The recent legislative elections in Moldova have heightened the expectations of progress in the resolution of the Trans-Dniestrian problem. There are several arguments that support these expectations. First, the platform of President Vorinin’s winning party emphasised the need for quick resolution of the conflict and the elections gave evidence that the resolution of the conflict is the main preoccupation of the electorate. Second, the winners now command a parliamentary majority large enough for constitutional amendments that may be needed during the negotiation process. Third, the victory of communists and their strong commitment to cultural and linguistic pluralism in Moldova may alleviate certain fears of the Russian-speaking population and pave the way for reconciliation.

There have been some encouraging signals. The establishment in April of meetings between president Voronin and Mr Smirnov seems to be a promising avenue. We have understood that the last meeting on 16 May has already provided some tangible results. The release of Mr Ilascu earlier this month was also a welcome move by Tiraspol even if other members of the Ilascu group remain imprisoned. I would like to use this opportunity to call for the quick and unconditional release of the rest of the group.

The momentum created by the elections and periodic meetings between President Voronin and Mr Smirnov should not be wasted. In this spirit I would like to encourage you to continue discussion of practical issues that could ease the everyday life of the citizens, for example by contributing to free movement across the security zone.

At this juncture I would also like to emphasise the importance of continued economic and legislative reforms. They are required to lay foundations for the long term development of Moldovan society. We have noted positively President Voronin’s intentions for administrative reform that aims to bring the executive branch of the government closer to citizens. We have also understood that the juridical system is under review. In addition to the foregoing, continued economic reforms - including continued privatisation - are needed to harness the full potential of the Moldovan economy.

Madam Speaker,

We appreciate the efforts of the mediators in the Trans-Dniestrian problem - Russia, Ukraine and the OSCE - in supporting the negotiations. (I also welcome the representatives of the mediators to this seminar) But it has been somewhat discouraging to realise that after a more active phase the negotiations in the format of two sides plus three mediators have not advanced in recent months. The main reason has been Tiraspol’s unwillingness to engage in the 2 + 3 negotiations. The planned meeting in Bratislava was cancelled and as far as we are aware no new meetings have been agreed on. It is obvious that a settlement cannot be achieved if one side refuses to negotiate.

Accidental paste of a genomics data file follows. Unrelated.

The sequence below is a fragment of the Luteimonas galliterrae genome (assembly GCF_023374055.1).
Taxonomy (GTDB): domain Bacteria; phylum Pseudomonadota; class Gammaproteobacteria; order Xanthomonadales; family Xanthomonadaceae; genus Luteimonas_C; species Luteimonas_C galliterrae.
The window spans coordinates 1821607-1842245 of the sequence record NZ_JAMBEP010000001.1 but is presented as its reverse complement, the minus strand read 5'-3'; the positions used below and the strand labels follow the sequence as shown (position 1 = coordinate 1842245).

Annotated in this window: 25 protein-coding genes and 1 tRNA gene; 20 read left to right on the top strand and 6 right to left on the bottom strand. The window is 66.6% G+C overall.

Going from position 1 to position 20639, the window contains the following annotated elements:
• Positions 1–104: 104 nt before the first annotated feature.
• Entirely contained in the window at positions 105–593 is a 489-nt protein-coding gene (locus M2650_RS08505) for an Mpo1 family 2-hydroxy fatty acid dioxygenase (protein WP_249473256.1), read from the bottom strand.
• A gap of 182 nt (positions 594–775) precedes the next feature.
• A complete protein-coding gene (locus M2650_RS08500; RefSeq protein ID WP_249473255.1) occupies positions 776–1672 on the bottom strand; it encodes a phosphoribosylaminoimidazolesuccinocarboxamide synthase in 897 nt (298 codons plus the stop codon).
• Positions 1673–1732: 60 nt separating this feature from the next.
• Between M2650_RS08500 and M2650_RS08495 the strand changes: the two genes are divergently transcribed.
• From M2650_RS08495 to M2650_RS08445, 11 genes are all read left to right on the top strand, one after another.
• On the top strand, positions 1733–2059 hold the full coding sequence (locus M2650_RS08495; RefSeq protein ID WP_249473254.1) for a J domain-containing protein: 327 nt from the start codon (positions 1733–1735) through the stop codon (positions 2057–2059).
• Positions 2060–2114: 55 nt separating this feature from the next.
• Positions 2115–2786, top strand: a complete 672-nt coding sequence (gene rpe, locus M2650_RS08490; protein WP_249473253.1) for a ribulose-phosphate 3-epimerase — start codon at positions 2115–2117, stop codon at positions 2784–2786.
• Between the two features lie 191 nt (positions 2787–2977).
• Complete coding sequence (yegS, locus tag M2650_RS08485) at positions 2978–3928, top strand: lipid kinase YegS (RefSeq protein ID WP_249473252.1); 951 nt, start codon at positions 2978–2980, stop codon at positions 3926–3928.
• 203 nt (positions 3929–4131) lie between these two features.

At the same time, and as I have described, the direct bilateral negotiations between Chisinau and Tiraspol have gathered momentum. We very much support these direct contacts between the two cities. It is abundantly clear that the main issues need to be tackled by the two sides themselves. However, we would also like to emphasise that the OSCE should be ready and willing to engage in negotiations if necessary. The OSCE should also stand ready to provide assistance in case agreement is reached and if any support is needed and the required assistance fits the remit of the OSCE. Any possible stabilisation mechanism or operation needs to conform with the OSCE norms.

The EU, too, remains committed to the resolution of the Trans-Dniestrian problem. This commitment was evident in the first ever ministerial troika visit to Moldova earlier this year. The EU contributed a substantial amount of aid and is well disposed towards further aid in case the conflict is resolved.

The Parliamentary assembly of the OSCE and its Moldovan group led by Dr Kimmo Kiljunen has also been particularly active. This very seminar is a tribute to the group’s activeness and its important work in bringing the elected representatives of both sides together. I hope the group is able to maintain its active role in the future.

Madam speaker,

As a long-standing parliamentarian I have always valued opportunities to address fellow elected representatives and emphasize the key role of parliamentarians in making solutions to international problems sustainable. Today it has been particularly enjoyable, because all sides in the conflict are represented here and I thank you for this opportunity.

I started by referring to Finland’s experiences in accommodating the legacies of its past and on that basis I would like to end by recalling the special responsibility of elected representatives in the resolution of conflicts. The elected representatives need courage and far-sightedness so as to provide the leadership that is required to reconcile opposing views.

Thank you.